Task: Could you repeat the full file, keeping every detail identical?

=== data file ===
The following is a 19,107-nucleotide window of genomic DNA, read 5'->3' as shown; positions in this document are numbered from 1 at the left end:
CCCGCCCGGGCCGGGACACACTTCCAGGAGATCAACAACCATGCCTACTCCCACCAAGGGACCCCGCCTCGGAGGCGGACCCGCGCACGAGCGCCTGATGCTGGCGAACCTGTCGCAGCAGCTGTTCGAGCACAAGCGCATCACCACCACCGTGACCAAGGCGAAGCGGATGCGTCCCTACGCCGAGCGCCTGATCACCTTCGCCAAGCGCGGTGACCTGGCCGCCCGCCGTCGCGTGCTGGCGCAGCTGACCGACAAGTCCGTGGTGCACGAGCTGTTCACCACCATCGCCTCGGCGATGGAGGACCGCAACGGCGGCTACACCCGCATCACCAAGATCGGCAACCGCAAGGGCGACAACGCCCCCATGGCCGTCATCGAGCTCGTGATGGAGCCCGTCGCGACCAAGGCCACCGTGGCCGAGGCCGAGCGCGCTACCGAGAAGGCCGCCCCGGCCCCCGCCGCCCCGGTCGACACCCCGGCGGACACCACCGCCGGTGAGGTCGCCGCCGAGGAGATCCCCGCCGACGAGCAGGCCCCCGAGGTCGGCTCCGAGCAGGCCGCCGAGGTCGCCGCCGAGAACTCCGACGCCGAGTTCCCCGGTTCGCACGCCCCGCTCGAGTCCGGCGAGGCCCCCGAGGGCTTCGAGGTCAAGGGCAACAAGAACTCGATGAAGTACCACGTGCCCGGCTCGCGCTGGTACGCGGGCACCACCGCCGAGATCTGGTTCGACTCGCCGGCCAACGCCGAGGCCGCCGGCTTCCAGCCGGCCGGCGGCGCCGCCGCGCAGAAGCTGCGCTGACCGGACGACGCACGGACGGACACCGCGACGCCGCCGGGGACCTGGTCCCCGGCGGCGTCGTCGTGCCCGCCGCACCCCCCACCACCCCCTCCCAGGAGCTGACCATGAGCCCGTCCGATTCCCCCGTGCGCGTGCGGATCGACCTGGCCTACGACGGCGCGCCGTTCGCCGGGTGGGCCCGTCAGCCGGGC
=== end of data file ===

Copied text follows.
The following is a 19,107-nucleotide window of genomic DNA, read 5'->3' as shown; positions in this document are numbered from 1 at the left end:
CCCGCCCGGGCCGGGACACACTTCCAGGAGATCAACAACCATGCCTACTCCCACCAAGGGACCCCGCCTCGGAGGCGGACCCGCGCACGAGCGCCTGATGCTGGCGAACCTGTCGCAGCAGCTGTTCGAGCACAAGCGCATCACCACCACCGTGACCAAGGCGAAGCGGATGCGTCCCTACGCCGAGCGCCTGATCACCTTCGCCAAGCGCGGTGACCTGGCCGCCCGCCGTCGCGTGCTGGCGCAGCTGACCGACAAGTCCGTGGTGCACGAGCTGTTCACCACCATCGCCTCGGCGATGGAGGACCGCAACGGCGGCTACACCCGCATCACCAAGATCGGCAACCGCAAGGGCGACAACGCCCCCATGGCCGTCATCGAGCTCGTGATGGAGCCCGTCGCGACCAAGGCCACCGTGGCCGAGGCCGAGCGCGCTACCGAGAAGGCCGCCCCGGCCCCCGCCGCCCCGGTCGACACCCCGGCGGACACCACCGCCGGTGAGGTCGCCGCCGAGGAGATCCCCGCCGACGAGCAGGCCCCCGAGGTCGGCTCCGAGCAGGCCGCCGAGGTCGCCGCCGAGAACTCCGACGCCGAGTTCCCCGGTTCGCACGCCCCGCTCGAGTCCGGCGAGGCCCCCGAGGGCTTCGAGGTCAAGGGCAACAAGAACTCGATGAAGTACCACGTGCCCGGCTCGCGCTGGTACGCGGGCACCACCGCCGAGATCTGGTTCGACTCGCCGGCCAACGCCGAGGCCGCCGGCTTCCAGCCGGCCGGCGGCGCCGCCGCGCAGAAGCTGCGCTGACCGGACGACGCACGGACGGACACCGCGACGCCGCCGGGGACCTGGTCCCCGGCGGCGTCGTCGTGCCCGCCGCACCCCCCACCACCCCCTCCCAGGAGCTGACCATGAGCCCGTCCGATTCCCCCGTGCGCGTGCGGATCGACCTGGCCTACGACGGCGCGCCGTTCGCCGGGTGGGCCCGTCAGCCGGGC